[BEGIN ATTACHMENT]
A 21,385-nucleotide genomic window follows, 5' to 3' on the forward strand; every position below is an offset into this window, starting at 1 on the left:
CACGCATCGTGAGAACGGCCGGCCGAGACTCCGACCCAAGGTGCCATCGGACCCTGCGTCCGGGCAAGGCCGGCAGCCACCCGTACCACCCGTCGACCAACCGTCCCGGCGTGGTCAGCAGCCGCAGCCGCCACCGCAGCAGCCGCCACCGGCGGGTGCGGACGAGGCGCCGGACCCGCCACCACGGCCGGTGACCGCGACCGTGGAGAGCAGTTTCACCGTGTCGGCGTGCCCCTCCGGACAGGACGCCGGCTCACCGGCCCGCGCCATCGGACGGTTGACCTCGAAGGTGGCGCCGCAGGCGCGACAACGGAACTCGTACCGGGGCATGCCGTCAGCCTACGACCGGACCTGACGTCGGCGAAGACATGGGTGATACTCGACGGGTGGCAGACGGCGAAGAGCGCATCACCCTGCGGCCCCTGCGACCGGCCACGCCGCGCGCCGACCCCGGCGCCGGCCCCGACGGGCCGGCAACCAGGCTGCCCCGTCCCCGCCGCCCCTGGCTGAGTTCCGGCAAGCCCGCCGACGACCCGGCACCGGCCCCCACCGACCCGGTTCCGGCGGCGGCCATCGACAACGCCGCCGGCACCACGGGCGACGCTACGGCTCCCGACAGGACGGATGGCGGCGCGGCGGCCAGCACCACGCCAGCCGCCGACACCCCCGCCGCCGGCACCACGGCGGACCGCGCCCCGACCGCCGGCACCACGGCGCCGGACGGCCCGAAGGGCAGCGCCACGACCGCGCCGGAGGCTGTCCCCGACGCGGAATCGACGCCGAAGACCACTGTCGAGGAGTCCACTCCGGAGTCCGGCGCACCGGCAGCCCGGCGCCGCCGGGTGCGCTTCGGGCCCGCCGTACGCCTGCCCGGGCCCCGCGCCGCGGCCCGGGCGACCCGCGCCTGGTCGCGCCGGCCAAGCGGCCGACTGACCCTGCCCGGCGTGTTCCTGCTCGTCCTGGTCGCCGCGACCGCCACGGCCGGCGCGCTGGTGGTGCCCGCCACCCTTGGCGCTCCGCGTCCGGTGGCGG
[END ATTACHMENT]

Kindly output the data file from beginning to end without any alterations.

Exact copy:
A 21,385-nucleotide genomic window follows, 5' to 3' on the forward strand; every position below is an offset into this window, starting at 1 on the left:
CACGCATCGTGAGAACGGCCGGCCGAGACTCCGACCCAAGGTGCCATCGGACCCTGCGTCCGGGCAAGGCCGGCAGCCACCCGTACCACCCGTCGACCAACCGTCCCGGCGTGGTCAGCAGCCGCAGCCGCCACCGCAGCAGCCGCCACCGGCGGGTGCGGACGAGGCGCCGGACCCGCCACCACGGCCGGTGACCGCGACCGTGGAGAGCAGTTTCACCGTGTCGGCGTGCCCCTCCGGACAGGACGCCGGCTCACCGGCCCGCGCCATCGGACGGTTGACCTCGAAGGTGGCGCCGCAGGCGCGACAACGGAACTCGTACCGGGGCATGCCGTCAGCCTACGACCGGACCTGACGTCGGCGAAGACATGGGTGATACTCGACGGGTGGCAGACGGCGAAGAGCGCATCACCCTGCGGCCCCTGCGACCGGCCACGCCGCGCGCCGACCCCGGCGCCGGCCCCGACGGGCCGGCAACCAGGCTGCCCCGTCCCCGCCGCCCCTGGCTGAGTTCCGGCAAGCCCGCCGACGACCCGGCACCGGCCCCCACCGACCCGGTTCCGGCGGCGGCCATCGACAACGCCGCCGGCACCACGGGCGACGCTACGGCTCCCGACAGGACGGATGGCGGCGCGGCGGCCAGCACCACGCCAGCCGCCGACACCCCCGCCGCCGGCACCACGGCGGACCGCGCCCCGACCGCCGGCACCACGGCGCCGGACGGCCCGAAGGGCAGCGCCACGACCGCGCCGGAGGCTGTCCCCGACGCGGAATCGACGCCGAAGACCACTGTCGAGGAGTCCACTCCGGAGTCCGGCGCACCGGCAGCCCGGCGCCGCCGGGTGCGCTTCGGGCCCGCCGTACGCCTGCCCGGGCCCCGCGCCGCGGCCCGGGCGACCCGCGCCTGGTCGCGCCGGCCAAGCGGCCGACTGACCCTGCCCGGCGTGTTCCTGCTCGTCCTGGTCGCCGCGACCGCCACGGCCGGCGCGCTGGTGGTGCCCGCCACCCTTGGCGCTCCGCGTCCGGTGGCGG